(Ag), zinc (Zn), cadmium (Cd). and of phosphorus (P). Their melting range begins (Solid state)
between 550C and 960C and ends (liquid state) between 600C and 970C . The working
temperature is at the liquid line or about 10 K below it.


As per DIN 8505. soldering processes are classified according to:

1. The liquefaction temperatures of the solders: soft soldering (up to 450C), hard soldering
(above 450C), high-temperature soldering (above 900C).

2. The nature of the soldering point: coat soldering, gap soldering (narrow gap), joint soldering
(broad gap).

3. The energy carriers.

4. The method of oxide removal: with the help of fluxes, with a reducing gas envelope under an
inert protective gas, in vacuum.

5. The method of introduction of solder: with held solder, with inserted solder, with solder depot,
in a solder bath.

6 The method of production: hand soldering, mechanised soldering, automatic soldering.

In the workshop, manual soldering is most commonly employed with the oxide layer being
removed by flux. The soldering iron is generally heated by electric current for small jobs and
liquid gas for larger jobs. Gas soldering is used nearly exclusively in pipe installations. As far as
possible, inserted solder is used in industry (bicycle frames).

Working sequence for soft soldering with a soldering iron
Make the workpieces to be soldered clean and coat with a fluxing agent

Clean the soldering iron on a sal ammoniac stone after it has been heated above the working
temperature, to remove the oxide layer. Using the rion, melt some solder and spread it on the
soldering point. Distribute the soldering tin along the seam. Clean the soldering point off flux and
wipe with a moist cloth. Because a high strength is obtained only if the soldering gap is small,
the workpieces are pressed together with soldering tongs , soldering sears, or with the soldering
iron during the process of soldering.

Working sequence for flame soldering with the solder held against the workpiece
The process depends upon whether gap (capillary) soldering or joint soldering is being carried
out. The preparation of the seam is important.Soldering joints should always be V shaped so that
the solder flows down to the root. In gap soldering, it is important that the parts to be soldered
are matched correctly in dimensions (gap 0.02 mm to 0.5 mm). The solder must fill the gap
between the workpieces. This takes place by a capillary effect and the narrower the gap is, the
higher the solder will rise against the force of gravity. If the gap breadth b = 0.2 mm, the solder
will rise about 7 mm.
First remove the layer of impurities from the soldering point with emery paper or steel wool. The
flux used to remove the oxide layer is spread out in large operations and applied with the solder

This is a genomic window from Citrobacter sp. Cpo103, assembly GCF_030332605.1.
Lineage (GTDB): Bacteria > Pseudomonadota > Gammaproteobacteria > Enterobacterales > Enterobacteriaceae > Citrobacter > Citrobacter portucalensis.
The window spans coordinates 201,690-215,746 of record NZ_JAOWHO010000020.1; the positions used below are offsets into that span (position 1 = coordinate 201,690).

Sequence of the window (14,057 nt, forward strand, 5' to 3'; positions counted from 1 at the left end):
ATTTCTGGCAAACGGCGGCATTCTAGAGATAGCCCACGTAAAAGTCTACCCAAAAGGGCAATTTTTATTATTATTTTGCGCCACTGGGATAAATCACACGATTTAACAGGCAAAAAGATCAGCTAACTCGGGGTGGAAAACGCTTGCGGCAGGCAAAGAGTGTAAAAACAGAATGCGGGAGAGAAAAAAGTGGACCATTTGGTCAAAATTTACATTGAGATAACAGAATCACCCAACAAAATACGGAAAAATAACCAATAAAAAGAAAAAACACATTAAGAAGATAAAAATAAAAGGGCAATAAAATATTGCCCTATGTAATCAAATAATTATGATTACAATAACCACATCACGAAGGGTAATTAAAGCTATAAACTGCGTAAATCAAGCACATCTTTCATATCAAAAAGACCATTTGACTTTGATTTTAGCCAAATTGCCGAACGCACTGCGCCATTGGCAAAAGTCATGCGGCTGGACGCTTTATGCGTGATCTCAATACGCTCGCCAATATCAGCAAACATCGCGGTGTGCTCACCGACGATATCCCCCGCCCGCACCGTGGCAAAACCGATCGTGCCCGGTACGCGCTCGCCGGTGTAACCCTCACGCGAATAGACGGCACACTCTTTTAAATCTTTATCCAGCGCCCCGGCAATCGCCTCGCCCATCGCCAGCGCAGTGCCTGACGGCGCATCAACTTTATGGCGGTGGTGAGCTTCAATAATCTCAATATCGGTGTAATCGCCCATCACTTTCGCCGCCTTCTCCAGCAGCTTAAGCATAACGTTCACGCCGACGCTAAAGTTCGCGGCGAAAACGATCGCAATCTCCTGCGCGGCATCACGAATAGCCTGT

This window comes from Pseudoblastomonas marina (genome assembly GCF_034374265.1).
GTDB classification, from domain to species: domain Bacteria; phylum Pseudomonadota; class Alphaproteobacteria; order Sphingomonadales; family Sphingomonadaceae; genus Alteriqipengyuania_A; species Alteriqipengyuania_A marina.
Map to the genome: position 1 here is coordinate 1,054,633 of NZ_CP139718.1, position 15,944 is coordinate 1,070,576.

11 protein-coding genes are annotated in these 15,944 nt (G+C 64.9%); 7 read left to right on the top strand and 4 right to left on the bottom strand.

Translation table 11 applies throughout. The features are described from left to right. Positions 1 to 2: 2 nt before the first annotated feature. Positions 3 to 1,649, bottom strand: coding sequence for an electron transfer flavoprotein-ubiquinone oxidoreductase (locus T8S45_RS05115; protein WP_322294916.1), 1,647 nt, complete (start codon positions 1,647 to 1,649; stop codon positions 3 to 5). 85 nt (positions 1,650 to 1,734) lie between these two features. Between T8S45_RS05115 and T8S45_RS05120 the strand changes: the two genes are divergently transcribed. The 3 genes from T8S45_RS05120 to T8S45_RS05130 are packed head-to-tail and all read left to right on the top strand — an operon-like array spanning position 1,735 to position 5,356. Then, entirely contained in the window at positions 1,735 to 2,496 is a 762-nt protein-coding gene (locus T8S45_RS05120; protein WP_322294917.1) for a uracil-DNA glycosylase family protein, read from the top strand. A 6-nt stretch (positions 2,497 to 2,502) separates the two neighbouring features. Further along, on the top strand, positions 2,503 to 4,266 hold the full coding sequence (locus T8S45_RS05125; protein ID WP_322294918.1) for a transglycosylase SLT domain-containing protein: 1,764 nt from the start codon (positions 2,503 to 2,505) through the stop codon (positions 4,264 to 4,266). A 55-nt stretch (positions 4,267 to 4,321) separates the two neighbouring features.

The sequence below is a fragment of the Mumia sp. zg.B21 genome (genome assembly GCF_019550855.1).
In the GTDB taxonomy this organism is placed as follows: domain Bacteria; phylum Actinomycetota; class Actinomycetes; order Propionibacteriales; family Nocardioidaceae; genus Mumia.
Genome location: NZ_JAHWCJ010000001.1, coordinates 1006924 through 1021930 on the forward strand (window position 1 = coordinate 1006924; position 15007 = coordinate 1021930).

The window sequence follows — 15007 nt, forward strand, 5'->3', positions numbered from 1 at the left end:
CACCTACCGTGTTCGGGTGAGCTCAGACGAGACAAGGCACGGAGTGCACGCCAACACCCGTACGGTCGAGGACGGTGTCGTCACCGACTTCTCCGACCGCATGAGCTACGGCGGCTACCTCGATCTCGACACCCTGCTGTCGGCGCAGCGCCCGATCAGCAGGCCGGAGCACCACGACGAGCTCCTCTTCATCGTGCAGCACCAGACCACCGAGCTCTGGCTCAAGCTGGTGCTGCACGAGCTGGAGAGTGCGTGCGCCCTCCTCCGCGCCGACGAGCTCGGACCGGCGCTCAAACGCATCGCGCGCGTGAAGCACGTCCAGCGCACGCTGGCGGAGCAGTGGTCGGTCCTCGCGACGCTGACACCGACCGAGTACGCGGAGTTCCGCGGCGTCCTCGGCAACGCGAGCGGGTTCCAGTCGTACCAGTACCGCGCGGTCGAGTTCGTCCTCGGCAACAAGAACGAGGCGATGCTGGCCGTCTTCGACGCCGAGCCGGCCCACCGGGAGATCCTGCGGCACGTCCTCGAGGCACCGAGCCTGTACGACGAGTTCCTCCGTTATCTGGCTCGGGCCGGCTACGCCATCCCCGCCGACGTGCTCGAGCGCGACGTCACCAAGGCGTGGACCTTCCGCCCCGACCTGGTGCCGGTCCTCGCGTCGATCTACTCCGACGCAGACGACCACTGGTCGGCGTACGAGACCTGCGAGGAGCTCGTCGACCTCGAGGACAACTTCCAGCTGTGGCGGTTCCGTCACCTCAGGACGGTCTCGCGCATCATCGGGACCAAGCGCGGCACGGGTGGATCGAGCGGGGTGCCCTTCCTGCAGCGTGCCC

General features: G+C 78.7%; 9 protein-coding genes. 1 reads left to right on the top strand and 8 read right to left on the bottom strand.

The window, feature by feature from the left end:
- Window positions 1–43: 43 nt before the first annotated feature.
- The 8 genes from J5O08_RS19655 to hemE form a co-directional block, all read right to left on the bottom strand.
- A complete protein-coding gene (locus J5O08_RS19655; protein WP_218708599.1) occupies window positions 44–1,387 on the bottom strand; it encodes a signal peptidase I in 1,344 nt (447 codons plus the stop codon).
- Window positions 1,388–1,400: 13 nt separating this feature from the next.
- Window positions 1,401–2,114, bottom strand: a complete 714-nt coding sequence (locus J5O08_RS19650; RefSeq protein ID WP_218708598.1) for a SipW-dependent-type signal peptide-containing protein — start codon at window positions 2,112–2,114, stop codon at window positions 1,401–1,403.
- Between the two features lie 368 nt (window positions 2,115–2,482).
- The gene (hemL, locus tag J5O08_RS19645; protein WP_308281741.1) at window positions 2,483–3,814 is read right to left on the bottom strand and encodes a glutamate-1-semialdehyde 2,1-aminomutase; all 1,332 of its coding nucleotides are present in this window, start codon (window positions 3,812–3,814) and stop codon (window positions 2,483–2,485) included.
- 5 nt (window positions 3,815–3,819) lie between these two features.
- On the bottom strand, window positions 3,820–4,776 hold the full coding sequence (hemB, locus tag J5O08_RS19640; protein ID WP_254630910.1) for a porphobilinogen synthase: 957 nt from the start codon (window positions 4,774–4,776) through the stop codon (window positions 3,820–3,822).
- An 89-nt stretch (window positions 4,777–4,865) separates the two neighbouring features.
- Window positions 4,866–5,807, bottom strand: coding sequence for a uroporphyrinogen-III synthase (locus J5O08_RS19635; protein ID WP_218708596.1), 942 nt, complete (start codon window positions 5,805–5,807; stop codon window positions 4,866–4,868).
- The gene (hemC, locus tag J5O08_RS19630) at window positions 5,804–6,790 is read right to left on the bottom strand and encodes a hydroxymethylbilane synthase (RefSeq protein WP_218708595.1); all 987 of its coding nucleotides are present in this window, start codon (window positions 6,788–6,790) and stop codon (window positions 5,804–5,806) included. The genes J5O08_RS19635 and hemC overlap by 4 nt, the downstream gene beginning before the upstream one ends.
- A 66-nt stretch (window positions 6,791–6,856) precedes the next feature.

for smaller soldering jobs. The soldering point is heated as unilormly as possible. When the
working temperature is reached, the solder is melted on the workpiece itself. It is important that
the solder is not held in the flame, but melted by the heated workpiece itself. Once the solder
begins to flow, the flame must be removed.

After soldering, the workpiece is allowed to cool in the air. In hard soldering, it can also be cooled
inwater from 400C downwards. Provided the base material permits this. The remnants of flux on
the workpiece dissolve in warm water or can be removed with a brush.

Other soldering processes

In induction soldering, the inserted solder is heated with the help of an induction coil. Example:
hard metal carbide cutting bits on to a lathe tool shank.

In dip soldering the parts to be joined are brought to the soldering temperature by dipping them
in melted solder only soft soldering possible. Example: circuit boards in electronics.

in furnace soldering soft or hard soldering can be carried out. Several parts are generally joined
together.The solder is inserted into the soldering points, the parts are combined, held together
and brought to the soldering temperature in the furnace. This process can be used for soldering
in vacuum. with protective gas, or with fluxing agents. Example: soldering together the frame of
a bicycle.

In block soldering, the parts to be soldered are provided with a soft solder ring containing flux,
and loaded on a heated metal block. Examples: jewellery, electronic parts.

Clean the soldering seam before soldering, align the workpieces properly, select a soldering
temperature which is not significantly higher than the melting point of the solder.
Remove the remnants of the remaining after soldering. Keep soldering liquid and hydrochloric
acid bottles closed (rust formation).